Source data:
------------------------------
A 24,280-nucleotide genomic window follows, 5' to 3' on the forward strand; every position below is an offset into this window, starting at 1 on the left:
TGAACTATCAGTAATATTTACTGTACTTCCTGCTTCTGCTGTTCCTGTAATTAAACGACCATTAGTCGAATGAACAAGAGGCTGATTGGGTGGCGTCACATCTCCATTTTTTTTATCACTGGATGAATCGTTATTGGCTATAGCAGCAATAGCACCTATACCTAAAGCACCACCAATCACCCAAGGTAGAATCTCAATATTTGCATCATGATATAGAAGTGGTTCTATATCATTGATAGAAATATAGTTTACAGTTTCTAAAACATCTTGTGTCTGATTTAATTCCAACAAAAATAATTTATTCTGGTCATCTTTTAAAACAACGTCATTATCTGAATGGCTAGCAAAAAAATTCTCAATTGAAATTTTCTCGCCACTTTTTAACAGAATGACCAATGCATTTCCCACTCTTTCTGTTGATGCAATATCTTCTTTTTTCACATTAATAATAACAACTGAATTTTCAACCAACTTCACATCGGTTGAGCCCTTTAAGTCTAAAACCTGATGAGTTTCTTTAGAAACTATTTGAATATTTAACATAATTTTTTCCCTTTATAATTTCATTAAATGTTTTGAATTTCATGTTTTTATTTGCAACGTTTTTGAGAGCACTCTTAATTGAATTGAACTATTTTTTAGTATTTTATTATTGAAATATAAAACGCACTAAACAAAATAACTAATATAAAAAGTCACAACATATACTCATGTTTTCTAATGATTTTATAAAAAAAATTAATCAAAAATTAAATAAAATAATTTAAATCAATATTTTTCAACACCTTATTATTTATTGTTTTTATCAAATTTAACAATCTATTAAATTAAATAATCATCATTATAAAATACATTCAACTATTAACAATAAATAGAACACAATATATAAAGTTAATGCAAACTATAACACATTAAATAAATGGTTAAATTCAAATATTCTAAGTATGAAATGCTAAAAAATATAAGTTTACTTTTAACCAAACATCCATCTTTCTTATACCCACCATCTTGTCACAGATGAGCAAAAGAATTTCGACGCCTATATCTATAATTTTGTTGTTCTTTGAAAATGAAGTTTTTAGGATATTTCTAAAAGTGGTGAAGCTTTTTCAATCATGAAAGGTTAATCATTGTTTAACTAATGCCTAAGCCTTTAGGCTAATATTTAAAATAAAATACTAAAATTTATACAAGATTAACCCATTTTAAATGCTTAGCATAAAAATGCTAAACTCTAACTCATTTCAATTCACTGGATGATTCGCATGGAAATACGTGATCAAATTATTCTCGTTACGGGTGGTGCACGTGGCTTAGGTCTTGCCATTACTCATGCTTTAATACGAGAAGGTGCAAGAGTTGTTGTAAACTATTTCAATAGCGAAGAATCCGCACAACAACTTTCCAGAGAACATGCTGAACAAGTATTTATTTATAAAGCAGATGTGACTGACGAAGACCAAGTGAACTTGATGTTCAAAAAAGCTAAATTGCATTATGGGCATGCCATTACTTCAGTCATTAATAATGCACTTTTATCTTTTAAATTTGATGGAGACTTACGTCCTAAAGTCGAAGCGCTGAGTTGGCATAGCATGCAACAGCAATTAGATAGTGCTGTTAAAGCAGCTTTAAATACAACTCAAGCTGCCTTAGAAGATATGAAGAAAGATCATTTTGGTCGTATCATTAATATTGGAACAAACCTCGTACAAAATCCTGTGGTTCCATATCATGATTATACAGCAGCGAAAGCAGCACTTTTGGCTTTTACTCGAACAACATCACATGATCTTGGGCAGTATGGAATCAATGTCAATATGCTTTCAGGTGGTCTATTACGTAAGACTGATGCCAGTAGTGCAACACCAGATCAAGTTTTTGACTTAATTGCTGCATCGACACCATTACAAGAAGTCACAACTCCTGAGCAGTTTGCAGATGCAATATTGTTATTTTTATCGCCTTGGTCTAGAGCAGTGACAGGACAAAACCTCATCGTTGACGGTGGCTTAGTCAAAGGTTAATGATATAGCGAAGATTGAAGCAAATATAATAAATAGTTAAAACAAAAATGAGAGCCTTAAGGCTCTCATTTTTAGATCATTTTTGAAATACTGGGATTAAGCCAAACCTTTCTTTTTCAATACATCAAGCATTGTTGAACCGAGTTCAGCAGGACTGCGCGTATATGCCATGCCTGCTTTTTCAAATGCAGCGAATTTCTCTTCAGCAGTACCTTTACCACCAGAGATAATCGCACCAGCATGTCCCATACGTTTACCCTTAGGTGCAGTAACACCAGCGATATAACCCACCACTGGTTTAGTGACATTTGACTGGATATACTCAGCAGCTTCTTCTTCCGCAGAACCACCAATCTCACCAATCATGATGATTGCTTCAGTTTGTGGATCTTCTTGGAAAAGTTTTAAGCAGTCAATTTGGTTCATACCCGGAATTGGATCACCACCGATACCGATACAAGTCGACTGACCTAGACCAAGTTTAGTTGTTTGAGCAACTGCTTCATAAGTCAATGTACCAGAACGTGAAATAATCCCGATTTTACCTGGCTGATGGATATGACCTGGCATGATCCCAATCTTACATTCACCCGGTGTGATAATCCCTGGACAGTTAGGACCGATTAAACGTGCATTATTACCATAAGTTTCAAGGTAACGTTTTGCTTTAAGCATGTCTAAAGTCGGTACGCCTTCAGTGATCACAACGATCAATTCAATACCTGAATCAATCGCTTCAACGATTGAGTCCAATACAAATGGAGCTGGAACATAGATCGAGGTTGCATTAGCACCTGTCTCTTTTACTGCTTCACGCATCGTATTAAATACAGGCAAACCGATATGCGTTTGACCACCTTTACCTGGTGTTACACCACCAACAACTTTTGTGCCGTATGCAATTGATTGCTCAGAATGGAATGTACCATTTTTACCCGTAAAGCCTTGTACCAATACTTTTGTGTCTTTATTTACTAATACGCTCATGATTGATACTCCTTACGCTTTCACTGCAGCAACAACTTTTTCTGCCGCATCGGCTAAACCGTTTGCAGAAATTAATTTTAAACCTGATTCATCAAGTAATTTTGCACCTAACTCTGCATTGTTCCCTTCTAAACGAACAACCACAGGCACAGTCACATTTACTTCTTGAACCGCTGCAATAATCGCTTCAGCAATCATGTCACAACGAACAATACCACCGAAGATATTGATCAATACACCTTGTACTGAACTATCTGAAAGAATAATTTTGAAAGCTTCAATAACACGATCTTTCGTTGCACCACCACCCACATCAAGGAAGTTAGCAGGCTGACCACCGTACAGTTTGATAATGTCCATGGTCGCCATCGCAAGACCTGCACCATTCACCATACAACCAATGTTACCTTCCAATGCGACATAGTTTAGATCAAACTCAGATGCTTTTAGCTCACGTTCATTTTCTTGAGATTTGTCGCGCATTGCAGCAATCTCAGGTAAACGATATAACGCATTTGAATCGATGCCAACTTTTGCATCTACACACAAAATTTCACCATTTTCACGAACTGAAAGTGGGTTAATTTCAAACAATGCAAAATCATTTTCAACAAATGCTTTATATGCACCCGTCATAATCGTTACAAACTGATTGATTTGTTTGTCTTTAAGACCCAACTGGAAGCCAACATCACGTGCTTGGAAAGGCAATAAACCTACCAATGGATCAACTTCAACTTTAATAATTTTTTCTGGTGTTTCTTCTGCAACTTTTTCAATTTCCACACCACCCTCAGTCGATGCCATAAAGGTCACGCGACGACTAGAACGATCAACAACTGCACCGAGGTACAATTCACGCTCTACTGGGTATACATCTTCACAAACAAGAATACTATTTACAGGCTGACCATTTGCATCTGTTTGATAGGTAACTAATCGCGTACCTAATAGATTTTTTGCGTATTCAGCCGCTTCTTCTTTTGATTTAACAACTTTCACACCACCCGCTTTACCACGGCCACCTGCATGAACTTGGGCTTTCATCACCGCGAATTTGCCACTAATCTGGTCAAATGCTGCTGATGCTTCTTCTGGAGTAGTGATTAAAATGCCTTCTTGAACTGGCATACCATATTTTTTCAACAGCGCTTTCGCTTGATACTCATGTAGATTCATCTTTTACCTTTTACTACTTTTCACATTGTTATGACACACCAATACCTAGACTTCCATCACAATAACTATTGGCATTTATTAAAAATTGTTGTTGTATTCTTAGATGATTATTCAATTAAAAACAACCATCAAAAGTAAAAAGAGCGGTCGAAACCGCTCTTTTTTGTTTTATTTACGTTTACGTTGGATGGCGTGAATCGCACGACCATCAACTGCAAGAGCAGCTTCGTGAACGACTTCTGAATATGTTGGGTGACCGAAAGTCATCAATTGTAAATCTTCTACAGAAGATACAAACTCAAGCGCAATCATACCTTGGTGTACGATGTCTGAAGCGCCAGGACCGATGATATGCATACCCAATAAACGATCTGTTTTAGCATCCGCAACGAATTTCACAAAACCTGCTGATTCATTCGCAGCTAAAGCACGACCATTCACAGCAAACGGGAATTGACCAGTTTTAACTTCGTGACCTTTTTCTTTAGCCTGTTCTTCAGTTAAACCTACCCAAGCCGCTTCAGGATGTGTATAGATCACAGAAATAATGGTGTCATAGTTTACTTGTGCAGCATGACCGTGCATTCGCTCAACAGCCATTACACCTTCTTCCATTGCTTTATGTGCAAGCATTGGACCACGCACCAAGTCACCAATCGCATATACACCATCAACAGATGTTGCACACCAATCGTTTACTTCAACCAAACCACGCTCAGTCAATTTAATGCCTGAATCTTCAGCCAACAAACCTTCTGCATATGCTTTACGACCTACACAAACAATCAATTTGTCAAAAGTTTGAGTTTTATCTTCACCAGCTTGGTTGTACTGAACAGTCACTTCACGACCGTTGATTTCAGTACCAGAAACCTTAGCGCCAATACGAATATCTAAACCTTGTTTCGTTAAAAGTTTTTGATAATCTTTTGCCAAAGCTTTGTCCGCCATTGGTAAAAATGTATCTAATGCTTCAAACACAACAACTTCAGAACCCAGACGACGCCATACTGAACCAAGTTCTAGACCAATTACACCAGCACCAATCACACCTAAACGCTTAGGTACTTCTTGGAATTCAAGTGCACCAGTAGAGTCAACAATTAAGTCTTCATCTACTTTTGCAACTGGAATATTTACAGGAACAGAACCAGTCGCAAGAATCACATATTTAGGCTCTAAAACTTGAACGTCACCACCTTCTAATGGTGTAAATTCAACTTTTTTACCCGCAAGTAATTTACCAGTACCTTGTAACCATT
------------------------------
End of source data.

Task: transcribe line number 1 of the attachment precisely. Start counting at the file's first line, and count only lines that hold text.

A 24,280-nucleotide genomic window follows, 5' to 3' on the forward strand; every position below is an offset into this window, starting at 1 on the left: